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Ulū al-Amr

Abdessamad Belhaj
The Oxford Encyclopedia of Islam and Politics What is This? Provides in-depth coverage of the political dimensions of Islam and the Muslim world through thematic examination of the major topic areas of political science as they relate to the Muslim world.

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Ulū al-Amr

Originating as a phrase in the Qurʾān (4:59), ulū al-amr (lit. those vested with authority) was understood differently throughout Muslim political history. In the Sunnī world today the standard view posits ulū al-amr as the executive leadership of a state, viz., the heads of state, the monarchy, etc. Contemporary Sunnī thinkers and jurists often discuss the limits of obedience to the leadership (ṭāʿat ulī al-amr). However ulū al-amr was earlier accepted as both the executive and the religious leadership, al-umarāʾ wa-al-ʿulamāʾ. Muḥammad al-Ṭāhir ibn ʿĀshūr (d. 1973), a modern exegete, summarizes the inherited view of ulū al-amr as that, after the Prophet, all were leaders, from the caliph to the inspector of morals to the commanders of the army, the jurists, the Prophet's Companions, and the people of religious knowledge. In other words the term covered all legislative, executive, and judiciary authorities. For Ibn ʿĀshūr it was synonymous with the representative leaders of the community (ahl al-ḥall wa-al-ʿaqd). This conciliatory interpretation embodies the compromise between the later sultans, especially Mamlūk and Ottoman ones, and the religious scholars to share at least formally authority over the community.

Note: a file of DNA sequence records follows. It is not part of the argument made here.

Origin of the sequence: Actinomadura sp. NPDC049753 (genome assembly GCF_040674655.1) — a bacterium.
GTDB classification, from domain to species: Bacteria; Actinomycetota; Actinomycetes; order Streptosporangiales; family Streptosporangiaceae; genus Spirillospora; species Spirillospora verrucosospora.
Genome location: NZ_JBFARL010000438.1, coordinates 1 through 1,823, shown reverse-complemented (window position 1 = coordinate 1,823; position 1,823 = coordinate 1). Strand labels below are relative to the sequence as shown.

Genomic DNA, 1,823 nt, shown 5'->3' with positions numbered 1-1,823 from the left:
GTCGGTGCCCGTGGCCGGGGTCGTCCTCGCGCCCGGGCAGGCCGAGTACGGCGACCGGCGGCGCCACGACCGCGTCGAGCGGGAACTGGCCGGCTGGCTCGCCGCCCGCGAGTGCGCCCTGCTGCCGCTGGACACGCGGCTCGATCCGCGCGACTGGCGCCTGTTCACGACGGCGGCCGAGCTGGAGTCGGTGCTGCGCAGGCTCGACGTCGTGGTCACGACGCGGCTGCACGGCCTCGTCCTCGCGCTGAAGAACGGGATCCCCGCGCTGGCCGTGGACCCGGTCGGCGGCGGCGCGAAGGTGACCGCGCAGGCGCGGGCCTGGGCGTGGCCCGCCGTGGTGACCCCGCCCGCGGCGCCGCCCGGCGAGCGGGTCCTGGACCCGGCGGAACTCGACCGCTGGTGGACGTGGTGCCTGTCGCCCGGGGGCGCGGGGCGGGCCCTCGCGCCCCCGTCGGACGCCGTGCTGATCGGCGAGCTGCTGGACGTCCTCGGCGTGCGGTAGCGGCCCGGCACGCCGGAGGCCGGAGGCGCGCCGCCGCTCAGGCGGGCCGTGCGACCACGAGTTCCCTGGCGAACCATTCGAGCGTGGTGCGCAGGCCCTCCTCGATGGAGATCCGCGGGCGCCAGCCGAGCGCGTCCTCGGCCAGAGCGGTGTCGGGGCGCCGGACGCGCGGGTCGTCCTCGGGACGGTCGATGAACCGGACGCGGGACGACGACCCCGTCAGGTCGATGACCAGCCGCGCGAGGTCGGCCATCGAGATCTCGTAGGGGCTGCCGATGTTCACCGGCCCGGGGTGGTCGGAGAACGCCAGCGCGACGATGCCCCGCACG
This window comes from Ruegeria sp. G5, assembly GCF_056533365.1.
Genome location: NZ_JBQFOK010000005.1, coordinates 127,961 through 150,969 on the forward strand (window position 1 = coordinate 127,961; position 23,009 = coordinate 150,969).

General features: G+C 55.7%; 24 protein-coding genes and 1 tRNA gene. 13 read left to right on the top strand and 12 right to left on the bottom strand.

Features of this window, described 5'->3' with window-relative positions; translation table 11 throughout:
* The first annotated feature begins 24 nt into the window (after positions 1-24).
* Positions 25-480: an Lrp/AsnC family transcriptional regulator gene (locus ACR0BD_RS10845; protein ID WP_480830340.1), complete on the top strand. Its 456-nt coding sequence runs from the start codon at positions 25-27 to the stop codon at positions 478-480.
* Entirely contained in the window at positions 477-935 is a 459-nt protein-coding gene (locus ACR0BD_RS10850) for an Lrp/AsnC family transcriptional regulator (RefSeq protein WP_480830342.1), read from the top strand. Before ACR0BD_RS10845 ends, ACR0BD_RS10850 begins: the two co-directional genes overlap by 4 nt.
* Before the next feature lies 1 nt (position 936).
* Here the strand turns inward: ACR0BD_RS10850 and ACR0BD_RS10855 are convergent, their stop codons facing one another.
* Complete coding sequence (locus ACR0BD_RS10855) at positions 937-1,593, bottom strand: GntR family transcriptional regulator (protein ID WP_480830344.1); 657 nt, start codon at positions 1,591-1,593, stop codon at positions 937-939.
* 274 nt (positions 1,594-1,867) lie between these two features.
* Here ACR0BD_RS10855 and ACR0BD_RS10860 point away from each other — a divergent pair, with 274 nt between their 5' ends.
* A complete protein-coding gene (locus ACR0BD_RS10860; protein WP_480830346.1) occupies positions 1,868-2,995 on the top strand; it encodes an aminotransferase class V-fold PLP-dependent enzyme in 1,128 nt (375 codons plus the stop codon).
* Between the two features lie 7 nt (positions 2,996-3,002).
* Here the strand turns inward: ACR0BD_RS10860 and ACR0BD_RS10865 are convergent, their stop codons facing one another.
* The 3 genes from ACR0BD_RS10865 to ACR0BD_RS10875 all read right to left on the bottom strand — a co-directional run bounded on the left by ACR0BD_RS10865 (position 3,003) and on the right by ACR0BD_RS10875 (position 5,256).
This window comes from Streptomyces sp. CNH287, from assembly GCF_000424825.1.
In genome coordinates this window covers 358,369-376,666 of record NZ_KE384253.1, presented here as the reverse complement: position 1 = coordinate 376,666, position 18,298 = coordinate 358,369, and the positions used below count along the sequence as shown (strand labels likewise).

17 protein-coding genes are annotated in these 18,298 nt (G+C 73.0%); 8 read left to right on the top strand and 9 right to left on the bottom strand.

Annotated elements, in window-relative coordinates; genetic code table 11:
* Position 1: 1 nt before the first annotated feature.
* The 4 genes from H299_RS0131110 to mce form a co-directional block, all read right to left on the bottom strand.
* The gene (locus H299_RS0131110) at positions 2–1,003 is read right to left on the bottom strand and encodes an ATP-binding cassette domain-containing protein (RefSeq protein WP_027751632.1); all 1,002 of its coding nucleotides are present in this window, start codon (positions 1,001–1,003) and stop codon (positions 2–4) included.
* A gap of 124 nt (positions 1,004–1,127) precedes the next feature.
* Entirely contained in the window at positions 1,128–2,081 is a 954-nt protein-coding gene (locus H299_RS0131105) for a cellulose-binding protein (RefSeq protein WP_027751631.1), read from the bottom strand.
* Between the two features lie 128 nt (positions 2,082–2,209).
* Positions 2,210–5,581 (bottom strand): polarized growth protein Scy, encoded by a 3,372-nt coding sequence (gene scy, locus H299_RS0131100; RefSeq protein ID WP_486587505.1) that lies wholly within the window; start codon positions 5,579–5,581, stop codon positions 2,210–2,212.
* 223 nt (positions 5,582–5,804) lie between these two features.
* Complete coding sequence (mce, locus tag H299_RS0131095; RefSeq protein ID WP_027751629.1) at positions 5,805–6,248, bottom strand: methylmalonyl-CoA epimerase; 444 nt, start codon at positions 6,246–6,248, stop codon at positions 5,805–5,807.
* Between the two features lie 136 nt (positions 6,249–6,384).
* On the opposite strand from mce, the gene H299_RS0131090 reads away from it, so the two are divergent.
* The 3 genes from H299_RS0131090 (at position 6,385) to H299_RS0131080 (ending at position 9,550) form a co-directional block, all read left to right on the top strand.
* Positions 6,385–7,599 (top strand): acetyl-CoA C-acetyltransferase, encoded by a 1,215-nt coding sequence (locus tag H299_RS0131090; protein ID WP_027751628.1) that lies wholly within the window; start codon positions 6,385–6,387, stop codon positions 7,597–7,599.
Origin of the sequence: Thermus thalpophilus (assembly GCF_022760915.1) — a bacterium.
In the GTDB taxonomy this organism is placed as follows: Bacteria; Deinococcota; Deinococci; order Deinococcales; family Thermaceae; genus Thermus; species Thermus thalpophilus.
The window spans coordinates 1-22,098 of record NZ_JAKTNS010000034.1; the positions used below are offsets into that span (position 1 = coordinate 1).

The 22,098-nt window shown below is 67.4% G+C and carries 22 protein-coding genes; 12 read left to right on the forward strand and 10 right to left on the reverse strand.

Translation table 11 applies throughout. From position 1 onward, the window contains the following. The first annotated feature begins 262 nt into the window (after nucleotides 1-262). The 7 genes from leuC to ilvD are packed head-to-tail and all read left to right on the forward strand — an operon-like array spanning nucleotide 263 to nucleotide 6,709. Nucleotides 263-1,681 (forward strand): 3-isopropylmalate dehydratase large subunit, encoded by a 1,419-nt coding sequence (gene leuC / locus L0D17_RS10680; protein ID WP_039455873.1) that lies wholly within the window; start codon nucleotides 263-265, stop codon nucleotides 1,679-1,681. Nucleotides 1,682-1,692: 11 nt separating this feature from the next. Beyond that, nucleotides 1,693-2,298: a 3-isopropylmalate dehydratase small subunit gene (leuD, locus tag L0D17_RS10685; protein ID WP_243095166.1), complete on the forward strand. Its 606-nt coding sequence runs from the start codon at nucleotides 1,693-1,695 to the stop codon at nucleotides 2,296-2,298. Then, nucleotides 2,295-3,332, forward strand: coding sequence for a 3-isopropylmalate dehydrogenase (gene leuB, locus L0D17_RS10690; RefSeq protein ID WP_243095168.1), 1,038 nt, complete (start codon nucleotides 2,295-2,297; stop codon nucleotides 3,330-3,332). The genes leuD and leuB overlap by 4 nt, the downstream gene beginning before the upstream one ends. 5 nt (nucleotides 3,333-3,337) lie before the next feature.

The earliest Muslim accounts of ulū al-amr present a different picture from later Islam. Two contrasting views were held, pointing to opposing visions of the people of the pen and the people of the sword. The first view was represented by Ibn ʿAbbās (d. 687), al-Ḥasan al-Baṣrī (d. 728), and Mālik ibn Anas (d. 795), along with a large group of Companions and traditionists. For them, ulū al-amr were the jurists and the religious scholars (fuqahāʾ wa-ʿulamāʾ). Because the scholars were pious and virtuous teachers of the essence of religion—commanding good and forbidding wrong—they should lead the community, they argued. Mālik ibn Anas narrowed this group even further, to the Qurʾānic scholars as the leaders meant by the term in the Qurʾān. Others interpreted the term to mean only the Companions.